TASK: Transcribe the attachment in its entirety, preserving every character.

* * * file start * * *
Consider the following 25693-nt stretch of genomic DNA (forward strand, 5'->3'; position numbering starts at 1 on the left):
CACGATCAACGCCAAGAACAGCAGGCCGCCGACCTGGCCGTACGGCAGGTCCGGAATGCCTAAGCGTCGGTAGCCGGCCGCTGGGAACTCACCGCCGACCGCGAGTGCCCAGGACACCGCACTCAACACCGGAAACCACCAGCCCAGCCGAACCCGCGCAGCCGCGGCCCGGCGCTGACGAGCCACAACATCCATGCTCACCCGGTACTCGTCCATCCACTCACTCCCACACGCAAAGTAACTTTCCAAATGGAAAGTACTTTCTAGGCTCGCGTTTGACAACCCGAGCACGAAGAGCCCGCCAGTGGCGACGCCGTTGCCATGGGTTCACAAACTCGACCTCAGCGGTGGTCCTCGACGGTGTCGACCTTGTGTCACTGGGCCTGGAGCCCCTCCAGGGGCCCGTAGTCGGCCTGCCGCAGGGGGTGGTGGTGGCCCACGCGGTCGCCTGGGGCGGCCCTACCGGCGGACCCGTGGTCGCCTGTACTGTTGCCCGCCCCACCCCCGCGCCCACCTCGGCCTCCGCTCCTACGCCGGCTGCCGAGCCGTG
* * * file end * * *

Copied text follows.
Consider the following 25693-nt stretch of genomic DNA (forward strand, 5'->3'; position numbering starts at 1 on the left):
CACGATCAACGCCAAGAACAGCAGGCCGCCGACCTGGCCGTACGGCAGGTCCGGAATGCCTAAGCGTCGGTAGCCGGCCGCTGGGAACTCACCGCCGACCGCGAGTGCCCAGGACACCGCACTCAACACCGGAAACCACCAGCCCAGCCGAACCCGCGCAGCCGCGGCCCGGCGCTGACGAGCCACAACATCCATGCTCACCCGGTACTCGTCCATCCACTCACTCCCACACGCAAAGTAACTTTCCAAATGGAAAGTACTTTCTAGGCTCGCGTTTGACAACCCGAGCACGAAGAGCCCGCCAGTGGCGACGCCGTTGCCATGGGTTCACAAACTCGACCTCAGCGGTGGTCCTCGACGGTGTCGACCTTGTGTCACTGGGCCTGGAGCCCCTCCAGGGGCCCGTAGTCGGCCTGCCGCAGGGGGTGGTGGTGGCCCACGCGGTCGCCTGGGGCGGCCCTACCGGCGGACCCGTGGTCGCCTGTACTGTTGCCCGCCCCACCCCCGCGCCCACCTCGGCCTCCGCTCCTACGCCGGCTGCCGAGCCGTG